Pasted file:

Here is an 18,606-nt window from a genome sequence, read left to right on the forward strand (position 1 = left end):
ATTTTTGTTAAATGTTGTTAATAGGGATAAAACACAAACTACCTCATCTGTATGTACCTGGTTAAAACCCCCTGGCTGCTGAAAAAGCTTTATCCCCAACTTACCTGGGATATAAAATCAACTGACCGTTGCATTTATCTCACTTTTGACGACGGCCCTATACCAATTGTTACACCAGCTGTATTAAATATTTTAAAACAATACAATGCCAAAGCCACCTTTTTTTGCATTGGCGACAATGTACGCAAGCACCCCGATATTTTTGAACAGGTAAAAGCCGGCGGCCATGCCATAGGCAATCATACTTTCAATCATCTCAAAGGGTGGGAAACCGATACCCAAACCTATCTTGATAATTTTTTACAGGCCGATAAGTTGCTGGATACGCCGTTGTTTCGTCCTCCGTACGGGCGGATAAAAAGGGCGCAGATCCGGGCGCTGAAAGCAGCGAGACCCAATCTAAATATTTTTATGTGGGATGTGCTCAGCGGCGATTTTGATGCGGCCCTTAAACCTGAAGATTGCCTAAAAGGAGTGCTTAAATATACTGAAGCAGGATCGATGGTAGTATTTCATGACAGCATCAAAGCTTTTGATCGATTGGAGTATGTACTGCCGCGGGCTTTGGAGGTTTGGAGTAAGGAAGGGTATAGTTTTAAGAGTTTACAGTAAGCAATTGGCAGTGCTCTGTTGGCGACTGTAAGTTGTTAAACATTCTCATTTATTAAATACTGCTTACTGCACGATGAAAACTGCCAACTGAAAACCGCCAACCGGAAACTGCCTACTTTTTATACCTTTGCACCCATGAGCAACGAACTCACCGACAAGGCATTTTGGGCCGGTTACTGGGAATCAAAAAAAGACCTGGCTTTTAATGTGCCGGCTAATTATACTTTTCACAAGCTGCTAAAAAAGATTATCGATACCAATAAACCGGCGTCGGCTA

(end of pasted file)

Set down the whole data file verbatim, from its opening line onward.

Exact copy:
Here is an 18,606-nt window from a genome sequence, read left to right on the forward strand (position 1 = left end):
ATTTTTGTTAAATGTTGTTAATAGGGATAAAACACAAACTACCTCATCTGTATGTACCTGGTTAAAACCCCCTGGCTGCTGAAAAAGCTTTATCCCCAACTTACCTGGGATATAAAATCAACTGACCGTTGCATTTATCTCACTTTTGACGACGGCCCTATACCAATTGTTACACCAGCTGTATTAAATATTTTAAAACAATACAATGCCAAAGCCACCTTTTTTTGCATTGGCGACAATGTACGCAAGCACCCCGATATTTTTGAACAGGTAAAAGCCGGCGGCCATGCCATAGGCAATCATACTTTCAATCATCTCAAAGGGTGGGAAACCGATACCCAAACCTATCTTGATAATTTTTTACAGGCCGATAAGTTGCTGGATACGCCGTTGTTTCGTCCTCCGTACGGGCGGATAAAAAGGGCGCAGATCCGGGCGCTGAAAGCAGCGAGACCCAATCTAAATATTTTTATGTGGGATGTGCTCAGCGGCGATTTTGATGCGGCCCTTAAACCTGAAGATTGCCTAAAAGGAGTGCTTAAATATACTGAAGCAGGATCGATGGTAGTATTTCATGACAGCATCAAAGCTTTTGATCGATTGGAGTATGTACTGCCGCGGGCTTTGGAGGTTTGGAGTAAGGAAGGGTATAGTTTTAAGAGTTTACAGTAAGCAATTGGCAGTGCTCTGTTGGCGACTGTAAGTTGTTAAACATTCTCATTTATTAAATACTGCTTACTGCACGATGAAAACTGCCAACTGAAAACCGCCAACCGGAAACTGCCTACTTTTTATACCTTTGCACCCATGAGCAACGAACTCACCGACAAGGCATTTTGGGCCGGTTACTGGGAATCAAAAAAAGACCTGGCTTTTAATGTGCCGGCTAATTATACTTTTCACAAGCTGCTAAAAAAGATTATCGATACCAATAAACCGGCGTCGGCTA